What explains the horrific shootings in a Kansas suburb that claimed the lives of three people? Searching for an answer, I called a jail in Stanton, North Dakota, the temporary residence of Craig Cobb, a white nationalist whom Frazier Glenn Miller, the suspect in these attacks, called a friend during a 2010 radio interview. Cobb, 62, has been locked up for months after being arrested for terrorizing residents of a small town that he was trying to turn into an all-white enclave; he and a buddy had been patrolling the streets brandishing weapons. (Last year, he earned a few minutes of fame when a DNA test indicated that Cobb, who believes Jews have orchestrated the "genocidal collapse" of the white race, was 14 percent black.)
I couldn't reach Cobb directly, but he soon called me back—collect—and was eager to discuss Miller, who was a former grand dragon of the Carolina Knights of the Ku Klux Klan and a founder of the White Patriot Party. Cobb says that he had only met Miller once in person, but that the two had for years been associates via online bulletin boards and forums, that they spoke on the phone once or twice a week, and that he thinks of Miller, 73, as an older brother or father figure. During their most recent call, which happened at the end of last week, Miller seemed upbeat to Cobb—more upbeat than usual. Miller had mentioned that he had weekend plans to get together with friends for barbecue and beer. Cobb says Miller mentioned nothing indicating he might go on a shooting rampage.
But, Cobb notes, a few weeks ago, Miller told him that he was suffering from an emphysema-like disease and had one foot in the grave. Did he want to go out with a grand statement? Cobb says he saw no sign of that. In fact, he points out that Miller in recent months had repeatedly expressed an overall positive outlook, telling Cobb that he believed that now the "whole world was on to them." By "them," Miller meant Jews. Cobb recalls that Miller had noted that the internet had allowed the spread of information about the global Jewish conspiracy: "Recently, he's said the whole world has figured out what the Jews have done to whites." Miller, Cobb recounts, "was quite excited there seemed to be a worldwide consciousness" about Jewish schemes against white people and "Zionist wars."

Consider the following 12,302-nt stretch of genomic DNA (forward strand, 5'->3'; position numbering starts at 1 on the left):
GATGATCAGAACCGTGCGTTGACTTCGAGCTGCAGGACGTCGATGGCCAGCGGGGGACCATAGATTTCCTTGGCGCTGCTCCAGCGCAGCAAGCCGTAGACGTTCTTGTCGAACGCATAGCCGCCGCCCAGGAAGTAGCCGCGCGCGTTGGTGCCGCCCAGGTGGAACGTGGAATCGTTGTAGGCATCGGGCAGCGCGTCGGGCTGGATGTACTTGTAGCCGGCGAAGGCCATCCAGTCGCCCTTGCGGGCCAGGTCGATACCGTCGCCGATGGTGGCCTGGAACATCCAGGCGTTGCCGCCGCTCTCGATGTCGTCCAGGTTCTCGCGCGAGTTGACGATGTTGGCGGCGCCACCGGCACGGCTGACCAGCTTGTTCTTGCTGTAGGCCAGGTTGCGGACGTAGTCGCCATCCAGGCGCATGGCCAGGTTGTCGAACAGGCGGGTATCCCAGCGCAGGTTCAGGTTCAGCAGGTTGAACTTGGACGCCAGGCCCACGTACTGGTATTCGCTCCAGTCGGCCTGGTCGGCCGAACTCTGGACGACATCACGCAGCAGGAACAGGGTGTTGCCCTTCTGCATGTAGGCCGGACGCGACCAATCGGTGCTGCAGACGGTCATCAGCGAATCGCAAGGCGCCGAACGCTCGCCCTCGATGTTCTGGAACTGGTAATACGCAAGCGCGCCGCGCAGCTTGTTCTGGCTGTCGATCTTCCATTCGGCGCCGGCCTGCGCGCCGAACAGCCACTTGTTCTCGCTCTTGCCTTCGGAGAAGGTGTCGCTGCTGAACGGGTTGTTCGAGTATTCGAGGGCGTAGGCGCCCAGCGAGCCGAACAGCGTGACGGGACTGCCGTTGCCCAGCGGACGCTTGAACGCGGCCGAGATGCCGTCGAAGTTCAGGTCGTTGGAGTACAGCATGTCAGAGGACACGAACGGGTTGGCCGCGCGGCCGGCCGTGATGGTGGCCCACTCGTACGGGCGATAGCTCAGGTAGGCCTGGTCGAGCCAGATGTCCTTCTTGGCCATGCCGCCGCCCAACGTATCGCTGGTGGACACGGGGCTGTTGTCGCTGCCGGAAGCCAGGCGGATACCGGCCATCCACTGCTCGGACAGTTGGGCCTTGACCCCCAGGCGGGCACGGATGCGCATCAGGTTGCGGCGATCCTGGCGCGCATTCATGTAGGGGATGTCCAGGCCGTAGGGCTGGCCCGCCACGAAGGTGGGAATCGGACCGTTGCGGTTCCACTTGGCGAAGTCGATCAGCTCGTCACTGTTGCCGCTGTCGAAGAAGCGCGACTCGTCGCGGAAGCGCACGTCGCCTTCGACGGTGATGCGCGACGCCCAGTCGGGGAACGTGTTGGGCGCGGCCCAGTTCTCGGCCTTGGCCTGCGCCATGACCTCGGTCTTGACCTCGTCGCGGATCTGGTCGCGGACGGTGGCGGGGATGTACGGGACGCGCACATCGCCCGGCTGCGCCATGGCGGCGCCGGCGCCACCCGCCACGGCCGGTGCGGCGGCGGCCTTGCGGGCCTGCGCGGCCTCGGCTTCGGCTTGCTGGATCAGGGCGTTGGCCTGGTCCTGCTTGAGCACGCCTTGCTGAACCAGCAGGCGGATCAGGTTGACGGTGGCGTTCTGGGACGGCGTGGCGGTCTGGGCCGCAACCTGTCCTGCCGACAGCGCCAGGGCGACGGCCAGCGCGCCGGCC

Miller had military training, Cobb says, noting that Miller told him he had been a Green Beret and had served in Vietnam, earning a military pension. Miller had a son, according to Cobb, who died in a shootout with law enforcement officials several years ago.
Cobb says that he never discussed any plans for violence with Miller—especially not on a prison phone line that is routinely recorded. He notes he has no idea where or how Miller obtained his weapons. As a convicted felon, "he's not supposed to have weapons," Cobb points out. (In 1986, Miller was convicted of violating a federal order. A year later, after being indicted for conspiring to obtain stolen military weapons and for other charges, he received a five-year sentence in exchange for testifying against other white supremacists.) Cobb insists that Miller never discussed weapons with him at any time: "We consider ourselves propagandists."
Cobb thinks highly of Miller: "He has real high social skills. He's a real people person. That's why it's so shocking. Everyone likes him. He's a natural leader." He continues: "Like a lot of white nationalists, he's an alpha personality…He has always said that David Duke is the greatest white nationalist in the world." Miller, according to Cobb, has passed out 1 million pieces of "white literature."
He recalls that Miller once told him a story that Cobb found amusing. Miller was driving along and suddenly spotted several police cars—lights flashing, sirens wailing—heading in his direction. Believing they were after him, he pulled his car into a parking lot. He jumped out, grabbing a gun or two, and positioned himself behind the car, as the police cars neared. Miller aimed his gun at the oncoming cars, ready to fire. And…the police cars raced past him, toward another destination. There was no shootout.
Cobb says he doesn't believe Miller committed the shootings. "I hope he didn't," he says. But if Miller did, what might be the explanation? "People are fed up," Cobb says.